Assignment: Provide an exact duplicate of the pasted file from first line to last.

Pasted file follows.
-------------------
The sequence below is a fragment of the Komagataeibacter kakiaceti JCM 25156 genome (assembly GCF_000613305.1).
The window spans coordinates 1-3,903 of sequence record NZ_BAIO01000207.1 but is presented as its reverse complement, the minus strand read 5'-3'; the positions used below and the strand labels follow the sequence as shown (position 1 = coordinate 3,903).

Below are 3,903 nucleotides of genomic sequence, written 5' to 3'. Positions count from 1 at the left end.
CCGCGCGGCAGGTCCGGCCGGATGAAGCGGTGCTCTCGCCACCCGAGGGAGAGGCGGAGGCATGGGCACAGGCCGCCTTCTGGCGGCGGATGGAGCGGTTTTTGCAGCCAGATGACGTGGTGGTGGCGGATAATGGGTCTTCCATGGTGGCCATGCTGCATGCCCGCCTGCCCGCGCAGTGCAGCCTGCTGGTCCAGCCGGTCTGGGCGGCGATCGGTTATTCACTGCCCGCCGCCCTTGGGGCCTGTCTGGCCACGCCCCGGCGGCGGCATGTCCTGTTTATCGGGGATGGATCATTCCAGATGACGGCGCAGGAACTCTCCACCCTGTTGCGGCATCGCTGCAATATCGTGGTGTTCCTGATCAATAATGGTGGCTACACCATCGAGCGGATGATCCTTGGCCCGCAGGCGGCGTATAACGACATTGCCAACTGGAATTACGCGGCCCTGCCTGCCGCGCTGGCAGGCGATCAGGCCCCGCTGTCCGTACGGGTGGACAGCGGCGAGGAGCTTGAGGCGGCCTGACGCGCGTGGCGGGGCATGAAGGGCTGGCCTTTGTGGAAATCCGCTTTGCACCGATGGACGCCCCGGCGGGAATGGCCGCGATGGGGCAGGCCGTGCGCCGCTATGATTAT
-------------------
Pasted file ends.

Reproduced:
The sequence below is a fragment of the Komagataeibacter kakiaceti JCM 25156 genome (assembly GCF_000613305.1).
The window spans coordinates 1-3,903 of sequence record NZ_BAIO01000207.1 but is presented as its reverse complement, the minus strand read 5'-3'; the positions used below and the strand labels follow the sequence as shown (position 1 = coordinate 3,903).

Below are 3,903 nucleotides of genomic sequence, written 5' to 3'. Positions count from 1 at the left end.
CCGCGCGGCAGGTCCGGCCGGATGAAGCGGTGCTCTCGCCACCCGAGGGAGAGGCGGAGGCATGGGCACAGGCCGCCTTCTGGCGGCGGATGGAGCGGTTTTTGCAGCCAGATGACGTGGTGGTGGCGGATAATGGGTCTTCCATGGTGGCCATGCTGCATGCCCGCCTGCCCGCGCAGTGCAGCCTGCTGGTCCAGCCGGTCTGGGCGGCGATCGGTTATTCACTGCCCGCCGCCCTTGGGGCCTGTCTGGCCACGCCCCGGCGGCGGCATGTCCTGTTTATCGGGGATGGATCATTCCAGATGACGGCGCAGGAACTCTCCACCCTGTTGCGGCATCGCTGCAATATCGTGGTGTTCCTGATCAATAATGGTGGCTACACCATCGAGCGGATGATCCTTGGCCCGCAGGCGGCGTATAACGACATTGCCAACTGGAATTACGCGGCCCTGCCTGCCGCGCTGGCAGGCGATCAGGCCCCGCTGTCCGTACGGGTGGACAGCGGCGAGGAGCTTGAGGCGGCCTGACGCGCGTGGCGGGGCATGAAGGGCTGGCCTTTGTGGAAATCCGCTTTGCACCGATGGACGCCCCGGCGGGAATGGCCGCGATGGGGCAGGCCGTGCGCCGCTATGATTAT